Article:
Why not consider taking out an Offset Mortgage?

By May 5, 2009Mortgage

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If you have savings and are about to buy a home or to remortgage, why not consider taking out an offset mortgage? This type of mortgage allows you to offset any savings against the amount owed on a mortgage, potentially saving you thousands in interest and allowing you to pay off your home loan several years early.

For instance, if you have savings of £25,000 and a mortgage of £100,000, you only pay interest on the difference – £75,000. Over time, thousands of pounds can be saved and this is especially attractive in the current economic climate. The offset mortgage has been around for ten years but in recent hard times has surged in popularity, thanks to competitive mortgage interest rates and the poor amount of interest paid on savings.

There are two types of offset mortgage: the standard type, which links all your accounts (savings, mortgage, credit cards, loans etc) whilst keeping them separate, and the current account mortgage, which brings all such accounts into one account with a large overdraft facility.

Although interest is not paid on any savings or current account, less interest is payable on your mortgage and there will be no tax to pay on interest made from savings. Also, substantial savings can be made on any linked credit card accounts: average interest on a credit card stands at around 16%, but offset mortgage rates are typically much less than this; with the base rate so low, this type of mortgage product can have an interest rate as low as 3%.

When used to full effect, it is estimated that an offset mortgage can shave almost nine years off a standard 25 year mortgage and save several thousand pounds.

Like many other mortgage products, most offset mortgages are conveniently flexible; they allow underpayments, overpayments, and payment holidays (in certain circumstances). This provides peace of mind for borrowers with fluctuating incomes (such as the self-employed) and allows people to conduct their mortgage according to their financial circumstances.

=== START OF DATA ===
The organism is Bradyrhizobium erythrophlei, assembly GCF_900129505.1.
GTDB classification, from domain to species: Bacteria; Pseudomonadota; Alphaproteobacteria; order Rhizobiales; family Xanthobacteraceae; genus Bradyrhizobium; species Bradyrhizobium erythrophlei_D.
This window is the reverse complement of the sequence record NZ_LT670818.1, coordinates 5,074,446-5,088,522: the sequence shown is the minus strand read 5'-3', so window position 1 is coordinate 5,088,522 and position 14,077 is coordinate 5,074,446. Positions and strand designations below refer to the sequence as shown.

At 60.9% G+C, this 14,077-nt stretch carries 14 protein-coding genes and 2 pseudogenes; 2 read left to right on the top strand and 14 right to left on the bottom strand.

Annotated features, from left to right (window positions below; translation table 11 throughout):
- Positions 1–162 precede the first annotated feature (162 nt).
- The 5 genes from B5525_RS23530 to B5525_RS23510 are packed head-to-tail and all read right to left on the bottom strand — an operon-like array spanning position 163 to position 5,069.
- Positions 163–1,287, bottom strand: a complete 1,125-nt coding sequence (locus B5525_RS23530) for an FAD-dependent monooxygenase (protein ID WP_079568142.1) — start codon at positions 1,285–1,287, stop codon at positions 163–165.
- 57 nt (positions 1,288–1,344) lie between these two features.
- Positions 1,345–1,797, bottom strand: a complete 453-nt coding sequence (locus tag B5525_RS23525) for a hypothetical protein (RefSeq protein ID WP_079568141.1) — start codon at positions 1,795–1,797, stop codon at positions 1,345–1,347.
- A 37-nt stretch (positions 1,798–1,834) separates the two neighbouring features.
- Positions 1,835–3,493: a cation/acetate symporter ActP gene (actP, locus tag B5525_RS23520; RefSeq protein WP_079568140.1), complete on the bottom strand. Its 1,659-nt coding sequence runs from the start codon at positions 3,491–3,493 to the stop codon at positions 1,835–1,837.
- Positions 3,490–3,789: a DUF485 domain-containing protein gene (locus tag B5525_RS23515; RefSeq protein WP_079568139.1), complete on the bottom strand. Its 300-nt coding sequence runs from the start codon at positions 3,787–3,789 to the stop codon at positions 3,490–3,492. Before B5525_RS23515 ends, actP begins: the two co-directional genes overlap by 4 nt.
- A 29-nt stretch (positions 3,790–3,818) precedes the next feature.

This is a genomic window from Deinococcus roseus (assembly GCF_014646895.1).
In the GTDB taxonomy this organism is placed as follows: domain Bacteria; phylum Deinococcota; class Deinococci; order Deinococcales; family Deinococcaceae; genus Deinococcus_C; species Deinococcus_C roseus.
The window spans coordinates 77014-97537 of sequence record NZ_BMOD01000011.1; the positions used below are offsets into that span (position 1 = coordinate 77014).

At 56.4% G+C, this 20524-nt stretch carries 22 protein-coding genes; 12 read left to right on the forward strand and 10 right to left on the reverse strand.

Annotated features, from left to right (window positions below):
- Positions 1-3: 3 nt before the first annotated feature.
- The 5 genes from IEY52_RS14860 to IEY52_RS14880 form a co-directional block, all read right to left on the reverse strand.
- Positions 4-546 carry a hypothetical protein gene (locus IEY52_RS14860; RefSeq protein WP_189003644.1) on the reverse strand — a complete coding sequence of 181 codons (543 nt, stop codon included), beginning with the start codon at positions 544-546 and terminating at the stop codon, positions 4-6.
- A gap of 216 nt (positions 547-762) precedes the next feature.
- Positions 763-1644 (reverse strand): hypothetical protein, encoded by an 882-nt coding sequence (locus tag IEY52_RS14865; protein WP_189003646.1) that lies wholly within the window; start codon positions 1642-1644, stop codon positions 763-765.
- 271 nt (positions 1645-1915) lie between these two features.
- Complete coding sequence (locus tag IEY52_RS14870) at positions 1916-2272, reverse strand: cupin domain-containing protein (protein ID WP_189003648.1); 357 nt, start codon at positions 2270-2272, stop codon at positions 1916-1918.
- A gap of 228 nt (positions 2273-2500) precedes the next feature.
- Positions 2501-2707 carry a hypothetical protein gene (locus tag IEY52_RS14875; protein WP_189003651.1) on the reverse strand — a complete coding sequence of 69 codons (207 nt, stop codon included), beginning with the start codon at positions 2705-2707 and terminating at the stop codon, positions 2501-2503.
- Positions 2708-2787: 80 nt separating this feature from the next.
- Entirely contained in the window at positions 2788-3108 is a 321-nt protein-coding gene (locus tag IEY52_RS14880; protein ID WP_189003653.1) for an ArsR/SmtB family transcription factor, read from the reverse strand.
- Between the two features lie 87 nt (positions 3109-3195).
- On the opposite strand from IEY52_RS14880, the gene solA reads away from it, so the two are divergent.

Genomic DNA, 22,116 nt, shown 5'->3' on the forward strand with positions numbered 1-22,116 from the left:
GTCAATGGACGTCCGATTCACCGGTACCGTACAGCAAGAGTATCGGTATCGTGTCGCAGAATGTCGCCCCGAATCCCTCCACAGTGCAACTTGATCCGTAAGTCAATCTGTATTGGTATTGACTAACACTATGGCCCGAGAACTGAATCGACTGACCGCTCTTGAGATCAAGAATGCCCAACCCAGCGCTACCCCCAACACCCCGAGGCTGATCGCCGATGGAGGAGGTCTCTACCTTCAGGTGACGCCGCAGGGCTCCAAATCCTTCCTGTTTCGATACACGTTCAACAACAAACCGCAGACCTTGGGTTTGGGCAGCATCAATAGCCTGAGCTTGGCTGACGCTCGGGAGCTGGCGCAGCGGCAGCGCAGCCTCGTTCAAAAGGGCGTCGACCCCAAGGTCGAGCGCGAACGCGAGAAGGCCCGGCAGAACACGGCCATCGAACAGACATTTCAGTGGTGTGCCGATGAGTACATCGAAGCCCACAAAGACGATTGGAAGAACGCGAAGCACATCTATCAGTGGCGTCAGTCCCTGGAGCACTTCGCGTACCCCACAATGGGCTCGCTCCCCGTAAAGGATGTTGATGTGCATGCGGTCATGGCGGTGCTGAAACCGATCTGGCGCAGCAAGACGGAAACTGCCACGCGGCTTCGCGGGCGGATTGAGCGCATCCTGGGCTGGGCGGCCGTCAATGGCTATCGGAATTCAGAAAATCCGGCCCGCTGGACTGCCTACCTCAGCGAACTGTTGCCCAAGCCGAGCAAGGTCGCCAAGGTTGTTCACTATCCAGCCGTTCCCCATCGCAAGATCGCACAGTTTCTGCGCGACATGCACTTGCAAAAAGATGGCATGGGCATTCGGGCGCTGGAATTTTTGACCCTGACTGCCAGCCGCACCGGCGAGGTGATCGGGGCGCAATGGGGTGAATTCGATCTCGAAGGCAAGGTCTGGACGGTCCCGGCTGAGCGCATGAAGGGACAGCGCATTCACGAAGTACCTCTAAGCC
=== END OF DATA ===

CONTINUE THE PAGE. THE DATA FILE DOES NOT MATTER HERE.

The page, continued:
Advantages and Disadvantages of the Offset Mortgage:


  • Can save thousands over the long term
  • May pay the mortgage/credit cards/loans off much quicker
  • Flexibility
  • Most effective for those with substantial savings (totalling 10-20% of their mortgage) and those who save regularly


  • Rates are typically higher than those of other mortgage products (although they are competitive at the moment as a result of the unusually low base rate).
  • Discipline is required: if you are forever dipping into your savings or you only have a small amount saved, the product may not be for you – the key is to offset a substantial amount of savings against your mortgage over the long term.

Louise Bond, personal finance product manager at uSwitch.com comments:

“Unlike overpaying, offsetting allows consumers to access their savings at any time. For people that are nervous about the current financial situation, this could offer the most lucrative and safest alternative to a low rate savings account. Unfortunately, only 5% of mortgage deals currently allow consumers to offset but this is something that would change if the demand for offsetting increased. As consumer knowledge of offsetting is so low, it’s a bit of a catch twenty two situation.

Despite popular belief, you do not have to have a high savings balance to benefit from offsetting. As long as you have a mortgage rate that is higher than your savings rate after tax, you will be quids in by offsetting for as little as one year”.

Thanks to the benefits for savers, offset mortgages are becoming more popular and more lenders are gradually offering such mortgages, with tracker, capped and discounted offset mortgages available (although the majority tend to be on a variable tracker basis, moving in line with the base rate).

If you are thinking of taking out an offset mortgage, always seek the advice of a mortgage broker or independent financial advisor. Those with little savings may be better looking for a good rate on a fixed mortgage, in order to protect themselves against any sudden interest rate rises.

The table below shows the most competitive offset mortgages on the market at present (March 2009), all with a LTV of 60%:

Provider Initial Rate and Duration Rate Thereafter Overall cost for Comparison Early Repayment Charge
Scottish Widows 3.19 % for 2 years 3.99% for 276 months 4.1% APR 2 years
Woolwich 3.59 % for 25 years _ 3.8% APR 30/04/2012
Clydesdale Bank 3.69% until 30/04/2011 4.59% for 275 months 4.7% APR 30/04/2011
Northern Rock 3.89% until 31/03/2011 4.79% for 60 months, 4.54% for 216 months 4.8% APR 31/03/2011
Norwich & Peterborough Building Society 4.85 % for 25 years ­       _ 5.1% APR 2 years

Please let us know whether you have found any other great offset mortgages.

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